Don’t Give That Brush Pile the Brush-off

…or when life deals you lemons, make lemonade!

This isn’t exactly the best time to take visiting friends or relatives from a distant region on a tour of Newtown, is it?

You’d want them to see the beauty of the town at the height of the fall season or maybe the wonderful, historic homes lining Main Street, or maybe even just a ride around to enjoy what is by any measure a beautiful New England town — usually.

However, if that long-lost cousin of yours were to pop in from Nebraska, here’s what he/she/it would see: brush piles in front of most properties along the road, tree tops displaying ragged edges where branches and limbs were wrenched from the tree and mounds of wood chips here and there – not a very appealing display.

Granted, the situation is temporary but judging by the response of property owners to the town’s merciful decision to collect all that debris, I think it would be prudent to expect the posted schedule to be pushed out several days. There’s a lot of stuff out there.

As I go by my own piles of brush on my way out and drive around town, I often think about some of the things that I’ve done and continue to do with at least some of the stuff. 

The first thing that comes to mind is turning brush piles into habitats.  Your property needs to be partly wooded for this to be effective but then if it weren’t partly wooded where did it come from to begin with, right? 

The idea is to simply pile the brush in a somewhat obscure location and cover it with leaves.  Pine branches and needles are especially suited to this.

I used to do this with my 4th and 5th grade science classes in wooded areas behind Sandy Hook School and I continue to do it with my grand children on my own property.  In fact since I live on over two acres, I have several such piles scattered about.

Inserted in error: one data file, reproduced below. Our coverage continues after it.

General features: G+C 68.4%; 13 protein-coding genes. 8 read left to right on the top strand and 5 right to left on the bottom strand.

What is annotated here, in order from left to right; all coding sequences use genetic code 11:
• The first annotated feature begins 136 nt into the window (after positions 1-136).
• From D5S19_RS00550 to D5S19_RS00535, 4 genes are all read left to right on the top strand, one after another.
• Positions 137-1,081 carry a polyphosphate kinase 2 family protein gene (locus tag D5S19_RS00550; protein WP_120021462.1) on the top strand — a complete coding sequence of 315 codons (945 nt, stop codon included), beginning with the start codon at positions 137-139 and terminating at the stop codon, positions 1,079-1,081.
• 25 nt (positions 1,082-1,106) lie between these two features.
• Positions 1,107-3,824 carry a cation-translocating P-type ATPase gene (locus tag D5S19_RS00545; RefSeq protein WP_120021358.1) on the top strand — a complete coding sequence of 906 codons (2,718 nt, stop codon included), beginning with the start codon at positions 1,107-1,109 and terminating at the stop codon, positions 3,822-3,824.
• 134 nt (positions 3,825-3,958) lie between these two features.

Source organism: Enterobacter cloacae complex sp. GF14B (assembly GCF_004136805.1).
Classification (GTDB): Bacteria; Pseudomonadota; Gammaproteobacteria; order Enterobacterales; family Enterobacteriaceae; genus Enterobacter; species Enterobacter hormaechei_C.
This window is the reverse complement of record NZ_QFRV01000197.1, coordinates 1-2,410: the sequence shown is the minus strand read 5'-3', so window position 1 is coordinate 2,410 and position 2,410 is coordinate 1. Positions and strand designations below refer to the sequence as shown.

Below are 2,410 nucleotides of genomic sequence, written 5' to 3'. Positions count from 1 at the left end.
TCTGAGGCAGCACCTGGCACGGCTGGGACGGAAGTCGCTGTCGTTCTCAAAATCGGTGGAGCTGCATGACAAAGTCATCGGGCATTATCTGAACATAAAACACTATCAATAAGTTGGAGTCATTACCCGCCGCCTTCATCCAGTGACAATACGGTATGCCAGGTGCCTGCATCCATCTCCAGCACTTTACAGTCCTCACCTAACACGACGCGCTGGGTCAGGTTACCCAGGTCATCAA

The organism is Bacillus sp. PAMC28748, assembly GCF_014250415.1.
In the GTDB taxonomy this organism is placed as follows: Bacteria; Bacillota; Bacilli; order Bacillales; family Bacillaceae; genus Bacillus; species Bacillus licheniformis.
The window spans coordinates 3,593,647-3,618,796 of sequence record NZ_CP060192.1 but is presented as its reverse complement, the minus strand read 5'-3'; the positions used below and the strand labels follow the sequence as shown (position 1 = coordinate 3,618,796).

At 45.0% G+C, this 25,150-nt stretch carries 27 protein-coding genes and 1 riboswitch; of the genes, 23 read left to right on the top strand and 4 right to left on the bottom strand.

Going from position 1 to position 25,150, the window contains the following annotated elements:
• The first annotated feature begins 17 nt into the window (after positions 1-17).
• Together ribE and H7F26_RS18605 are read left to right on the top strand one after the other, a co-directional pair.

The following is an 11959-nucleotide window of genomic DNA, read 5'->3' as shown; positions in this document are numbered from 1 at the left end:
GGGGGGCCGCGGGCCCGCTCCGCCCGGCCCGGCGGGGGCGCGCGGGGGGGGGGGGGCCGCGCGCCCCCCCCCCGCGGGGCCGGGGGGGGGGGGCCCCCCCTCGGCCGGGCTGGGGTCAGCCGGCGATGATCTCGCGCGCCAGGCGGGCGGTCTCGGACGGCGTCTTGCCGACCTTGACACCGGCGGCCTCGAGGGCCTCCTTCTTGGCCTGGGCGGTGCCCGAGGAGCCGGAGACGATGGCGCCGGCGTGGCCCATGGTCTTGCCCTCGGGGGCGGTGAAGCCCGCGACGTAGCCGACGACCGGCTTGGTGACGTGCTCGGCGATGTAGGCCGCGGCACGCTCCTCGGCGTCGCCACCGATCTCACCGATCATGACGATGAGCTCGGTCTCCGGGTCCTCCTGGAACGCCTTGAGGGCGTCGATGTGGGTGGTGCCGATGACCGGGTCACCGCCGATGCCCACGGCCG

Once the structure is complete, it’s not long before you see evidence of animals using them — especially once the snow comes. 

Kids love doing things like this.  It’s good for the environment and you’re making use of otherwise unwanted materials.

Here’s another thing I’ve noticed about those brush piles I see just about everywhere. The last three, four, even five feet of many of the branches are as much as three or more inches thick. Most have cut ends so obviously the person who put them there has a chainsaw.

Why not save those last few feet and use it for firewood? 

Consider: It’s free; it doesn’t have to be split; and finally you’ll have it available to heat your house the next time something like this happens.  It’s a win-win.  So far I’ve managed to accumulate a full truckload of wood just from my own property.

Once all of this is done, you’re still going to have a significant pile for the town to pick up. 

What are they going to do with it?  I’m guessing it’s going to get chipped. In fact I’ve seen them doing that very thing. Where are those chips going?  They’re going to be added to the pile already at the landfill — a pile which is available for free to the public.

I’ve hauled many a truckload of chips from that area. 

Wood chips are great for mulching various areas (but not against the foundation of your house) and for use as erosion control in difficult areas. Plus those few folks who have outdoor wood furnaces are loving them. They’re free fuel!

So there you have it. Something to do this weekend when your kids complain that they’re bored and there’s nothing to do — building brush pile habitats and stacking firewood followed by hot chocolate and a feeling of accomplishment.  

Have fun!

michael spiegel November 20, 2011 at 01:28 PM
Any problem with wood chip piles in wetland or next to wetland areas?
Hoa Nguyen November 20, 2011 at 04:44 PM
Probably shouldn't do that – that may be construed as "filling of wetlands" and you could wind up with a wetlands violation.
Kerri C. November 27, 2011 at 02:14 PM
Great idea about the habitat. The town already picked up the brush.


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